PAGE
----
Reader reviews and comments on The Language of Flowers, plus links to write your own review.

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The Language of Flowers

A Novel

by Vanessa Diffenbaugh

The Language of Flowers by Vanessa Diffenbaugh
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  • First Published:
    Aug 2011, 336 pages
    Apr 2012, 352 pages

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There are currently 34 reader reviews for The Language of Flowers
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D. V. C. (07/26/15)

Favorite Book
The use of flowers to describe Victoria's life is breathtaking.
Rosebolo (06/13/12)

A simply gorgeous read that was riveting & engaging from the very beginning. It had me pondering the significance of what it means to be a mother or a daughter. Stayed with me for days & captured my heart forever. By far one of the best books I've read in years....
Caryl (04/18/12)

Language of Flowers
Although I would recommend this book as very interesting reading, I found it a little lacking. In dealing with Victoria's life in the "system" was not very revealing. Too much time in the contradictory meanings of the flowers. The back and forth timing serves to make me confused about who is talking and about what.
Anne Cater (04/17/12)

What a beautiful book, both the story itself and the actual book. The cover is a stunning design, and different parts of the story have front pages with gorgeous calligraphy - it really is beautifully designed and presented.

The subject of the novel fascinated me, the language of flowers and each flower's individual meaning - something that I knew nothing about, although I believe that our latest member of the Royal Family - Kate Middleton is very interested in the subject.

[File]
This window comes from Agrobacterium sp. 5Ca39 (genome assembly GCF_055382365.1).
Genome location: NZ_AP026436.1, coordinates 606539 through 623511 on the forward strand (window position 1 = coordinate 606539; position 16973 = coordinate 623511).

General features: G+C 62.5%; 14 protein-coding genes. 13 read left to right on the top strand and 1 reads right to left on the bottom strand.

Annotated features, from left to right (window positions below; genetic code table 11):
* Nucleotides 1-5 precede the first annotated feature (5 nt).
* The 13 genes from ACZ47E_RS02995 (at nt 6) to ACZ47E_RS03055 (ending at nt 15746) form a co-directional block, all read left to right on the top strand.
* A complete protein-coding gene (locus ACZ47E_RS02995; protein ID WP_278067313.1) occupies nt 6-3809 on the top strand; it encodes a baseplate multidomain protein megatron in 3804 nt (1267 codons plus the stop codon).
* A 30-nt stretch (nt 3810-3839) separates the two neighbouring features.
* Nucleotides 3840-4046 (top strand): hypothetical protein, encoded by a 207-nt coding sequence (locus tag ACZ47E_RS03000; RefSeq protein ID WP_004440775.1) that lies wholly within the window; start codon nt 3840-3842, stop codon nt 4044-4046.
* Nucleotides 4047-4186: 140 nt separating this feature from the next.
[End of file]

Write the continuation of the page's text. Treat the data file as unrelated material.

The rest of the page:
I was also drawn by the fact that the lead character of the story is a foster child - I've worked for charities now for many years and for four years I ran a drop in project for young people that were 'leaving care'. Aged between 17 and 21, these were kids that had been in the system for all of their lives and were making that difficult transition from being 'looked after' to living in the wide world by themselves. I'd also run a project for young parents who had been in the care system, so had many memories of these children and their unique problems.

Victoria is 18 years old and has spent her life being moved from one foster carer to another and between different group homes before finally leaving the system as the book opens. During her time in the system she has had no consistency, except for her Social Worker Meredith - a woman who has only displayed frustration and anger towards her.

The reader is made aware that Victoria did once have the chance to make a new life with a lady called Elizabeth and this back story is interwoven with Victoria's present day situation. It is clear that Victoria and Elizabeth loved each other, but that they have been estranged for the last 8 years - as the story unfolds, we learn more and more about their relationship, but it is not until the end of the novel that we find out the whole truth.

This really is a wonderful read. It is beautifully written and it is clear that Diffenbaugh has spent a lot of time researching the language of flowers. Victoria is homeless when she meets Renata, the owner of Bloom, a florist shop.

Victoria has always loved flowers and their meaning, something that Elizabeth taught her during their time together. Renata recognises her talents and gives her a chance in the shop. It is not long before Victoria's bouquets become famous in the neighbourhood and at last she has found something that she is good at.

There is a wariness about Victoria - she finds it difficult to love and to be loved. She trusts no one and is afraid that she will be hurt and that she will hurt anyone who gets close to her. One day at the flower market she meets Grant, Elizabeth's nephew. Grant knows more about Victoria's history than anyone else and although this scares her, it also draws her to him.

I can't go into more detail or I would spoil the book for those who have not yet read it.